Faulty Intuitions Regarding the Link Between Happiness and Job

Name

Professor

Course

Date

Faulty Intuitions Regarding the Link Between Happiness and Job Performance

Cropanzano, Russell, and Thomas A. Wright. “When a” happy” worker is really a” productive” worker: A review and further refinement of the happy-productive worker thesis.” Consulting Psychology Journal: Practice and Research 53.3 (2001): 182.

The article suggests that different measures of depression have significant effects on job performance. Precisely, varying aspects of depression attract different levels of unpleasantness due to their varying degrees of activation to the target customers. As such, a happy workforce would probably prove beneficial to their organizations because it does not attract any instances of depressions. Hence, the resource suggests that happiness comes before satisfactory job performance.

Zelenski, John M., Steven A. Murphy, and David A. Jenkins. “The happy-productive worker thesis revisited.” Journal of Happiness Studies 9.4 (2008): 521-537.

This resource aims at revealing the links between productivity among directors in private and public sectors concerning the degree of happiness and job performance. The findings suggest that happy people at the local and national levels are more productive than their unhappy counterparts. Nevertheless, positive affect has more positive effects regarding the productivity of an individual. Hence, happiness among high-level managers is crucial in facilitating better job performance.

Fogaça, Natasha, and Francisco Antônio Coelho Junior. “Is “happy worker” more productive.” Management 4.4 (2016): 149-160.

This document endeavors to unravel the effects of job satisfaction and the well-being of employees on the job performance of an individual. Subsequently, the findings indicate that components of a firm’s structure, job satisfaction, well-being at work, and age play vital roles in ensuring the satisfactory job performance of an individual. Thus, the article shows that happiness among employees signify high productivity.

Saari, Lise M., and Timothy A. Judge. “Employee attitudes and job satisfaction.” Human Resource Management: Published in Cooperation with the School of Business Administration, The University of Michigan and in alliance with the Society of Human Resources Management 43.4 (2004): 395-407.

This resource claims that existing information shows that further research studies should be conducted to ascertain the relationship between employee attitude and job performance. In brief, the study asserts that a better understanding of the link between an individual’s emotions and prevailing environmental situations, as well as job performance, is yet to be determined. Therefore, the authors suggest that the link between happiness and job performance has not be adequately understood.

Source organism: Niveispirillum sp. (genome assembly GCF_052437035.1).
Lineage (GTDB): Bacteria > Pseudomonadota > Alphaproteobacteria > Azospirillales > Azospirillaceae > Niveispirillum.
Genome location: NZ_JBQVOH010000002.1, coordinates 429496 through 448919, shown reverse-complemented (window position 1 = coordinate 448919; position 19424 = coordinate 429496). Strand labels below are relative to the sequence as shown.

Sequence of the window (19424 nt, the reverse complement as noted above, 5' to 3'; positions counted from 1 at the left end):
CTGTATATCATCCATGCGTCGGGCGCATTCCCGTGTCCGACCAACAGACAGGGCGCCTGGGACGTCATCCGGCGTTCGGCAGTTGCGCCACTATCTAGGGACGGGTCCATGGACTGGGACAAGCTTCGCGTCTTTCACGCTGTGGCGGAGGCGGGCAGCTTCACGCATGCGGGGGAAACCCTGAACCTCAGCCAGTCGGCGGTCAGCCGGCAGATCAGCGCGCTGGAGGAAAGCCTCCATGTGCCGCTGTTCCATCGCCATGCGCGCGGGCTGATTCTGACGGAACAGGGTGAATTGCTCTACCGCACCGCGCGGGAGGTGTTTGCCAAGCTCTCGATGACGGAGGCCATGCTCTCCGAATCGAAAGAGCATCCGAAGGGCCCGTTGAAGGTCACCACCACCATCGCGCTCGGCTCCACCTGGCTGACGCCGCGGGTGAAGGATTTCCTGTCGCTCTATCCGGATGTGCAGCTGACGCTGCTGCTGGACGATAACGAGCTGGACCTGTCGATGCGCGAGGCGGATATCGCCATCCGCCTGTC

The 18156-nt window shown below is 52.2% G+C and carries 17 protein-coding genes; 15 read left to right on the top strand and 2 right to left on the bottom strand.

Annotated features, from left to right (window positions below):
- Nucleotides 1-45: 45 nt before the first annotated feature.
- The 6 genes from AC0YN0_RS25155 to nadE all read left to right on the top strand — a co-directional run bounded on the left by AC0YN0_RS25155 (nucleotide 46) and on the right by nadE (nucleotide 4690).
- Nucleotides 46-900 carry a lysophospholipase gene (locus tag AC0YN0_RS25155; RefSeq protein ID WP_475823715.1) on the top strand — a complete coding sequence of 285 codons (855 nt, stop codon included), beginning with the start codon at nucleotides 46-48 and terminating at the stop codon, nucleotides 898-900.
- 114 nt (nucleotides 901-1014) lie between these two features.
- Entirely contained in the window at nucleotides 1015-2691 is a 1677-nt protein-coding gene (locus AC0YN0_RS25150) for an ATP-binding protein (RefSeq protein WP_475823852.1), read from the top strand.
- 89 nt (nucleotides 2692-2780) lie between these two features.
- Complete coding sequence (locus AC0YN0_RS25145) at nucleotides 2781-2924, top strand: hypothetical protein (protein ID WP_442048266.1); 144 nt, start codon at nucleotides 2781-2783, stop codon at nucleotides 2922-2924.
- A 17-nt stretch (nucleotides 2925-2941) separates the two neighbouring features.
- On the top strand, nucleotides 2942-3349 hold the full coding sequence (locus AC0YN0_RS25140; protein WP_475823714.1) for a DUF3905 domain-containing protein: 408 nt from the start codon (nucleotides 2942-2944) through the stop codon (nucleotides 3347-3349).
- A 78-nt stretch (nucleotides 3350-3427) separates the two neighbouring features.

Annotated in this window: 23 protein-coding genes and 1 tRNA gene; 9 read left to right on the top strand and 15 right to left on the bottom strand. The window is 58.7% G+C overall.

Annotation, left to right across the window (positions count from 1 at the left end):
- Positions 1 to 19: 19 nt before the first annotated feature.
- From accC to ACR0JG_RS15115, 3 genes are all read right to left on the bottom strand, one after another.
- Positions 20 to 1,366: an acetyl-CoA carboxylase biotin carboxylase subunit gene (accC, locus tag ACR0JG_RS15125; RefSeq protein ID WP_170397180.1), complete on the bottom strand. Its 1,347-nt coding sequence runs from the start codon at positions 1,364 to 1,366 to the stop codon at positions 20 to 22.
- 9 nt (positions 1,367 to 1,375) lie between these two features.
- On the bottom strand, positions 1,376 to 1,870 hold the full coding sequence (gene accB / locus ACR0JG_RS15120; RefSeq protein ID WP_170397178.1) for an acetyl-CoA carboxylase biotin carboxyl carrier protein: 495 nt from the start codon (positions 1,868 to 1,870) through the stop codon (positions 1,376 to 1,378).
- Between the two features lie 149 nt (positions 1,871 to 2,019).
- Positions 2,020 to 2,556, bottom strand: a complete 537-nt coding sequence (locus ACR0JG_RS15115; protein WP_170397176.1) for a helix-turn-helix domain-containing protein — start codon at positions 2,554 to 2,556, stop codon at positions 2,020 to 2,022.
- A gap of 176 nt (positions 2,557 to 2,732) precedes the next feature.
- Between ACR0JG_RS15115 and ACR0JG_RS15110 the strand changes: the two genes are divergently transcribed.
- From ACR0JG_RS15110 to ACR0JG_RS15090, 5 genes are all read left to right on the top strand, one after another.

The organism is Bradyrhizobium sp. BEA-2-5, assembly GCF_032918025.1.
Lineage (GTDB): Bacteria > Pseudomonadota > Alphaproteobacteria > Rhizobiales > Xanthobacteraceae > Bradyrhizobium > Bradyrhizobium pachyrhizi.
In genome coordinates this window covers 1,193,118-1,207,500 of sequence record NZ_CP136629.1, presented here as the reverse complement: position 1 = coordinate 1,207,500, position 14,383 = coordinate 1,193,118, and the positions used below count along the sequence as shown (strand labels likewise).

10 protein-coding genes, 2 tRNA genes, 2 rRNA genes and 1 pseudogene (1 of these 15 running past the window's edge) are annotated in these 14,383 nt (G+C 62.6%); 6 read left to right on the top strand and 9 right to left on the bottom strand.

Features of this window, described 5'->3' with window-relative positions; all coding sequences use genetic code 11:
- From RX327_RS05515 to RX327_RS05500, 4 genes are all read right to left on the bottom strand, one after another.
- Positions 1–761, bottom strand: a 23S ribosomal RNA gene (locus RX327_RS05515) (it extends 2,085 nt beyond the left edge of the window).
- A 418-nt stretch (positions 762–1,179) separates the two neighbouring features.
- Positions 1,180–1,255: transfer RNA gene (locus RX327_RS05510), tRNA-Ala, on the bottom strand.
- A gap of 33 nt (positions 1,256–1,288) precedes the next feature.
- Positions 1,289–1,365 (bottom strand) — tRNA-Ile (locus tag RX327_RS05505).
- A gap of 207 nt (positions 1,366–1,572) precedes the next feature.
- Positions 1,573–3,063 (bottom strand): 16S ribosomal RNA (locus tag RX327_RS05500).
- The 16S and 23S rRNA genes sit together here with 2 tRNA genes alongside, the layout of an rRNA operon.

Sageer, Alam, Sameena Rafat, and Puja Agarwal. “Identification of variables affecting employee satisfaction and their impact on the organization.” IOSR Journal of business and management 5.1 (2012): 32-39.

Findings and conclusions from the study suggest that employee attitude is vital in determining the moral of an organization. Precisely, departments that deal with sales and customer services show that happy workers ensure that their firms are well represented to the general public and targeted markets. As such, a happy workforce encourages consumer retention, high customer satisfaction, and substantial profits. Therefore, happiness comes before good job performance.

Friedman, Stewart D., and Sharon Lobel. “The happy workaholic: A role model for employees.” Academy of Management Perspectives (2003).

The resource asserts that happy workaholics are crucial individuals in their firms because they adequately understand the links between their personal lives and the goals of their organizations. As a result, happy workaholics serve as vital role models for people who endeavor to ensure a balance between their family lives and jobs. As such, workaholic employees implement their values to ensure they benefit in line with their organizations.